Focuses on multidisciplinary research on the processes of urbnaisation in Nigeria and the explanations. Current understanding of African urbanism has received more interest from researchers outside Africa often providing generalized deductions that mask specific and important realities. The primary focus of research at the Centre therefore is to deepen knowledge of African urbanisation represented by informality through the study of the urbanisation process in African's most populous nation. Working from a multidisciplinary base, the centre draws researchers from within and outside Nigeria to realize these objectives. Currently, there is special focus on the research "Nigeria urbanisation study: Beyond numbers" beginning in 2015 on four thematic areas:
Spatial simulation models are abstract and simplified representation of real life often used as laboratories for investigating outcomes of various scenarios. Through the deployment of enhanced information technologies, the Centre works to encode, sort, describe, manipulate and project various urbanisation scenarios and outcomes towards guiding planning decisions for sustainable development. The design and utilization of task specific mathematical and computer programmes and techniques are used to support research on urban forms and functionality, communication, including problem solving applications. The work of the Centre also enables creation of on-line interactive map galleries and data animations to help in the understanding, analysis and explanation of the distribution of human and spatial phenomena. Spatial modeling and visualisation has become important in real life as huge volumes of data have suddenly become available and unmanageable.
The Centre seeks to build the capacity of local communities to become active participants in the planning and management of cities both as providers and users of information. Through democratization of urban geo-spatial information, focus is placed on developing tools to empower communities with basic skills to identify, generate, share, analyse and use information that could help them improve their localities. The primary interest is on:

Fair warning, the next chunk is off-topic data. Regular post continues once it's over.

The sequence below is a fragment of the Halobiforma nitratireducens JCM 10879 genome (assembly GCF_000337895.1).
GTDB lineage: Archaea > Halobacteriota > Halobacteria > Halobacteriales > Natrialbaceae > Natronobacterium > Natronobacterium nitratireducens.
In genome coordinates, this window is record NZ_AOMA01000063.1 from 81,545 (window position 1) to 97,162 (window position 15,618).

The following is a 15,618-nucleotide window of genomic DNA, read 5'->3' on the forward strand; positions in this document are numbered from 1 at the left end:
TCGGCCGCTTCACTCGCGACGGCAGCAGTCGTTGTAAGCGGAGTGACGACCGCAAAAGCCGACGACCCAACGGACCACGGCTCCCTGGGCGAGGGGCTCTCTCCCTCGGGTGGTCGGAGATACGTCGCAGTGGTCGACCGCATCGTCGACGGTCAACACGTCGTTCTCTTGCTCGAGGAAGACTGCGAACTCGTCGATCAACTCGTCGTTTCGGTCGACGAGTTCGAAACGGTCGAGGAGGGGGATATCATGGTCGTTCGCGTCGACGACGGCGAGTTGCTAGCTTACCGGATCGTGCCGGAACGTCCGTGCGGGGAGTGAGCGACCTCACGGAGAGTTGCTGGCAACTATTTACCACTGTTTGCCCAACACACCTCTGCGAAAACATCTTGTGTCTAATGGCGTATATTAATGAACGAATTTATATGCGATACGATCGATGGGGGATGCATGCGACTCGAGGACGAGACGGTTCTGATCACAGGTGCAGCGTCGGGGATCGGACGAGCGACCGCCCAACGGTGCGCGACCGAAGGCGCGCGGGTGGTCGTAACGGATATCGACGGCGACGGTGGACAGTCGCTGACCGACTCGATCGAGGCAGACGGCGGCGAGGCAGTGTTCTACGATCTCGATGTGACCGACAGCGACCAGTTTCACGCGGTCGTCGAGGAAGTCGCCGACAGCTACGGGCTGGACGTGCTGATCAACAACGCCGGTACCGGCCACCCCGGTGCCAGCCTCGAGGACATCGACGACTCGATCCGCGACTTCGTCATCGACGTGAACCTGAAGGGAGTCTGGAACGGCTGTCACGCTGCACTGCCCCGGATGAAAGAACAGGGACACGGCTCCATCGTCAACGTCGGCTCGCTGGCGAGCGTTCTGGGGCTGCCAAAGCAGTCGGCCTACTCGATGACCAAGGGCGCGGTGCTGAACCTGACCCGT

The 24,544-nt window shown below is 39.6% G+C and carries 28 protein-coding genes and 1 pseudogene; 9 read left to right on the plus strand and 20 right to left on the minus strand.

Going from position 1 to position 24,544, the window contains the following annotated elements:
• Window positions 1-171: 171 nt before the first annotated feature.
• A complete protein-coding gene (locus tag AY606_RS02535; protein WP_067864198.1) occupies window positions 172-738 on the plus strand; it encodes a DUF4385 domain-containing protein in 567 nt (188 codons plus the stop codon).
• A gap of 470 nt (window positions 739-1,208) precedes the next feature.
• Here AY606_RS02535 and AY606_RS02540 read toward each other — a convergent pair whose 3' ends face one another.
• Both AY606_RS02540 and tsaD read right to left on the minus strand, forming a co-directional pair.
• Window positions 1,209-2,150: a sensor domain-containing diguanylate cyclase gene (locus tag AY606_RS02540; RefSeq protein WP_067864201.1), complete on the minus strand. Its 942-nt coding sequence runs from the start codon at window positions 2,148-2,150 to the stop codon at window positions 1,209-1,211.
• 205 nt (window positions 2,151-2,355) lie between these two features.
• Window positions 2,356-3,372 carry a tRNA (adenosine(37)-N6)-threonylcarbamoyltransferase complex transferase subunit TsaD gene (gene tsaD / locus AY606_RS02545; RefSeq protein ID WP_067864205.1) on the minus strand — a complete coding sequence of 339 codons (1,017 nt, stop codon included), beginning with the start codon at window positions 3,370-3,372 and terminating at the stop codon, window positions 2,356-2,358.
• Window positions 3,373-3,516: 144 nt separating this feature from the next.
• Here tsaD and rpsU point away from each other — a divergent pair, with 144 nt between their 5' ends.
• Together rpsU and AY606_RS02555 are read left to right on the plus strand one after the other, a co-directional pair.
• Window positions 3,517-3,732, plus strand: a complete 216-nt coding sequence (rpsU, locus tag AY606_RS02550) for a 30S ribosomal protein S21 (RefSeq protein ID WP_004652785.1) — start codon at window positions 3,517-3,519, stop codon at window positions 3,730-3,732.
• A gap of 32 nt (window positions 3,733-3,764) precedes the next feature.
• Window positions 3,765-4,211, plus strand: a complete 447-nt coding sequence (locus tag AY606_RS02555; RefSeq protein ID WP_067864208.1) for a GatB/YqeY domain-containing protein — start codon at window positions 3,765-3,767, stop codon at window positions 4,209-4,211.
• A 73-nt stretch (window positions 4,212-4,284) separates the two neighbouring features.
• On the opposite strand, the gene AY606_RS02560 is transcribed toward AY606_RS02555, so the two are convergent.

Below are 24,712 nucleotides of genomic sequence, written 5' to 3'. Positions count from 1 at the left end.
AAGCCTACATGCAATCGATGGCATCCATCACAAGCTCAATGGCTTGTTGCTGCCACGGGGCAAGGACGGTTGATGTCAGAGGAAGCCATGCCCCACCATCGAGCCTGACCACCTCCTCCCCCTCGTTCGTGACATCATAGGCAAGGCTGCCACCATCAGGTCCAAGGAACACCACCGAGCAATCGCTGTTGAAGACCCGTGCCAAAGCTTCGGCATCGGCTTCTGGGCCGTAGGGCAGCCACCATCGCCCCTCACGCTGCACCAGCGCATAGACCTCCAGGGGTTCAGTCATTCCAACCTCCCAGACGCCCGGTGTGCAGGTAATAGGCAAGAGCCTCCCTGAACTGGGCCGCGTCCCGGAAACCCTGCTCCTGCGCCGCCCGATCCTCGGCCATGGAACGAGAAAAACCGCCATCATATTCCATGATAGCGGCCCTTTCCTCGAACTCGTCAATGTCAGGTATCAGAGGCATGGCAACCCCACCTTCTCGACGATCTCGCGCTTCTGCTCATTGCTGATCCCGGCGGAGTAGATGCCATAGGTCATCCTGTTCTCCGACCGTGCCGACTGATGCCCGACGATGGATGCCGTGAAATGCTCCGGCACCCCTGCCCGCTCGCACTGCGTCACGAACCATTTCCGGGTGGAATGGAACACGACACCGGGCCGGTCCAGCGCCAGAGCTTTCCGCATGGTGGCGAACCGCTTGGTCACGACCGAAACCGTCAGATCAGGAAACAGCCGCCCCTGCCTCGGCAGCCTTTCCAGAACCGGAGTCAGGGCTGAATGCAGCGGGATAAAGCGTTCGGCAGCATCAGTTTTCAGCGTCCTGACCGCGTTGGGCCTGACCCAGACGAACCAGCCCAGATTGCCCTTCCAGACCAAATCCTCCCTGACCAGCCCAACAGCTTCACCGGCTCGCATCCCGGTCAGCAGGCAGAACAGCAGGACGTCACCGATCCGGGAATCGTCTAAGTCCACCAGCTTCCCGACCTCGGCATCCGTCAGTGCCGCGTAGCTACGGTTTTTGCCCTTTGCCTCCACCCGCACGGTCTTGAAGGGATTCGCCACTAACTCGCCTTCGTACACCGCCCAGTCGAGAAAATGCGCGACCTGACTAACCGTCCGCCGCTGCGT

Efficient urbanization today depends not only on the city's endowment of hard infrastructure, but also and increasingly on the quality of knowledge communication and social infrastructure available. It is against this background that the concept of smart cities has become as a strategic device to encompass modern urban production factors into a common framework using ICT to enhance efficient delivery of services and development of the city. The smart cities programme of the Centre seeks to promote the application of ICT and smart applications that help improve the governance and management of cities towards efficient, productive and sustainable growth. The smart cities programme has particular interest on: Development of mobile applications that help urban managers address urbanisation challengtes, Building understanding on the use and impact of ICT on the way cities function and the opportunities it creates for urban planning and management.
By collecting and analyzing extensive data generated daily from imageries, digital processes and social media, the Centre hopes to share information to various users and also provide the big picture for decision makers. By applying analytics on big data, the Centre also hopes to provide a more vivid picture of the city and the forces that shape it. Lack of adequate and reliable data on Nigerian cities means that decisions are often made based on instinct, which big data and analytics can correct.